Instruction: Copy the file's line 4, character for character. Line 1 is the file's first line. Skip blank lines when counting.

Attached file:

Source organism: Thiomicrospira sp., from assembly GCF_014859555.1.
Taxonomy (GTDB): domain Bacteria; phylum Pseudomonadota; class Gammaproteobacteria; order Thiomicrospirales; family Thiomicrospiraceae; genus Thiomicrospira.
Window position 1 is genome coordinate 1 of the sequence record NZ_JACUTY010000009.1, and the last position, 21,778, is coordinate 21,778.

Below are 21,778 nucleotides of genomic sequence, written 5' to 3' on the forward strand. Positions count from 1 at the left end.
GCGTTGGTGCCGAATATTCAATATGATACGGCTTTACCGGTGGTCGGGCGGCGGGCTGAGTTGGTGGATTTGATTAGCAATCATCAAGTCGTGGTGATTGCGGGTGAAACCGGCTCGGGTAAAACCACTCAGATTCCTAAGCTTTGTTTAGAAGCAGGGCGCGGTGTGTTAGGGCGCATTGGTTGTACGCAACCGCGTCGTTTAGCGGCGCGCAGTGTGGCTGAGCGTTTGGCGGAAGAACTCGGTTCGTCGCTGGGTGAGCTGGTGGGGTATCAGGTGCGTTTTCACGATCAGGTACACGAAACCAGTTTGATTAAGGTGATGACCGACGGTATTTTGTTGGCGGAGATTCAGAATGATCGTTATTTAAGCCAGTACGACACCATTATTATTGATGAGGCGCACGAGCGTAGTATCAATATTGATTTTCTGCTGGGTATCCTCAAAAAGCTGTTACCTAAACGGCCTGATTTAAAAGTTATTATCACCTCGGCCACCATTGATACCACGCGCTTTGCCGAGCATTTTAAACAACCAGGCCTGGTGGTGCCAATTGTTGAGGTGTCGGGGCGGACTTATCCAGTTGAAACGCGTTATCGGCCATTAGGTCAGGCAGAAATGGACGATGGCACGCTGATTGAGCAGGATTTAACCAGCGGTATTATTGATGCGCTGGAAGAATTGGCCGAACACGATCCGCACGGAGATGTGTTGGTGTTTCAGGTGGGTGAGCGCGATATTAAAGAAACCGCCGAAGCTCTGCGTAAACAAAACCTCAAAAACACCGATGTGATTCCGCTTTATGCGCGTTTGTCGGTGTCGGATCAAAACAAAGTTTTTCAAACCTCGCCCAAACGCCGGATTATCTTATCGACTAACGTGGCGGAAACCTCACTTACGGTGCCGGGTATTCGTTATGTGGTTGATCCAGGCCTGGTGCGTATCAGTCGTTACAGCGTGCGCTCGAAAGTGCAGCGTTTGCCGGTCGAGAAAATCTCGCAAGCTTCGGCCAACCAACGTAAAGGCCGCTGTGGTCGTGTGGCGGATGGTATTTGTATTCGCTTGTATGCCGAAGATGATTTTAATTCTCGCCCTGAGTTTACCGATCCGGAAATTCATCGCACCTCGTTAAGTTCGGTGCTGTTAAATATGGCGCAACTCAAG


Below are 21,778 nucleotides of genomic sequence, written 5' to 3' on the forward strand. Positions count from 1 at the left end.